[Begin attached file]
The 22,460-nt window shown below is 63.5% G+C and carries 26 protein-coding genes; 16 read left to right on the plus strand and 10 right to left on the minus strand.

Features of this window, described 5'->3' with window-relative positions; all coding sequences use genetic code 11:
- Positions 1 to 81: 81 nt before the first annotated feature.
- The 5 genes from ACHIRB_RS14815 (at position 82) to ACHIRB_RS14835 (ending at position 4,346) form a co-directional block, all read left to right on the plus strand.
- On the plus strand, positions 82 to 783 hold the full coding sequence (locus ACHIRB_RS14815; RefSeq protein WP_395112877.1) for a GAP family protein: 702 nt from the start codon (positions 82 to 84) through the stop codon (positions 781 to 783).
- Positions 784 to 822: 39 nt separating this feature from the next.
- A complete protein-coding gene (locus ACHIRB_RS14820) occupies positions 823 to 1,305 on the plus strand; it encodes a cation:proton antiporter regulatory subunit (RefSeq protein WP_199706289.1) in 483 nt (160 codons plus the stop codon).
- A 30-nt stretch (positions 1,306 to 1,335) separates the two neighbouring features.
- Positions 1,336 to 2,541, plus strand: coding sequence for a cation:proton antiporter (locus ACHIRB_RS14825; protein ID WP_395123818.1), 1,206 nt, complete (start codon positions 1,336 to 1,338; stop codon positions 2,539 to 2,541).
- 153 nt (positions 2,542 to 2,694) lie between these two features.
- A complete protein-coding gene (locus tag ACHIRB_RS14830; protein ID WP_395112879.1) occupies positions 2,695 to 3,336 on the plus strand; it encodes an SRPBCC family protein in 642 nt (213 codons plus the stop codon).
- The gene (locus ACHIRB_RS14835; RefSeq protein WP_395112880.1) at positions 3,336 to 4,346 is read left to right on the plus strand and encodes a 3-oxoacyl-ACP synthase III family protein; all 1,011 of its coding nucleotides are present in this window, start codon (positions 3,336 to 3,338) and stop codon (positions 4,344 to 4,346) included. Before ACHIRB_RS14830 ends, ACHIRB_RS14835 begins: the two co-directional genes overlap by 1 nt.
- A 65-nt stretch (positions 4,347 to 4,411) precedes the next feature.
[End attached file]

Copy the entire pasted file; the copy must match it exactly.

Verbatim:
The 22,460-nt window shown below is 63.5% G+C and carries 26 protein-coding genes; 16 read left to right on the plus strand and 10 right to left on the minus strand.

Features of this window, described 5'->3' with window-relative positions; all coding sequences use genetic code 11:
- Positions 1 to 81: 81 nt before the first annotated feature.
- The 5 genes from ACHIRB_RS14815 (at position 82) to ACHIRB_RS14835 (ending at position 4,346) form a co-directional block, all read left to right on the plus strand.
- On the plus strand, positions 82 to 783 hold the full coding sequence (locus ACHIRB_RS14815; RefSeq protein WP_395112877.1) for a GAP family protein: 702 nt from the start codon (positions 82 to 84) through the stop codon (positions 781 to 783).
- Positions 784 to 822: 39 nt separating this feature from the next.
- A complete protein-coding gene (locus ACHIRB_RS14820) occupies positions 823 to 1,305 on the plus strand; it encodes a cation:proton antiporter regulatory subunit (RefSeq protein WP_199706289.1) in 483 nt (160 codons plus the stop codon).
- A 30-nt stretch (positions 1,306 to 1,335) separates the two neighbouring features.
- Positions 1,336 to 2,541, plus strand: coding sequence for a cation:proton antiporter (locus ACHIRB_RS14825; protein ID WP_395123818.1), 1,206 nt, complete (start codon positions 1,336 to 1,338; stop codon positions 2,539 to 2,541).
- 153 nt (positions 2,542 to 2,694) lie between these two features.
- A complete protein-coding gene (locus tag ACHIRB_RS14830; protein ID WP_395112879.1) occupies positions 2,695 to 3,336 on the plus strand; it encodes an SRPBCC family protein in 642 nt (213 codons plus the stop codon).
- The gene (locus ACHIRB_RS14835; RefSeq protein WP_395112880.1) at positions 3,336 to 4,346 is read left to right on the plus strand and encodes a 3-oxoacyl-ACP synthase III family protein; all 1,011 of its coding nucleotides are present in this window, start codon (positions 3,336 to 3,338) and stop codon (positions 4,344 to 4,346) included. Before ACHIRB_RS14830 ends, ACHIRB_RS14835 begins: the two co-directional genes overlap by 1 nt.
- A 65-nt stretch (positions 4,347 to 4,411) precedes the next feature.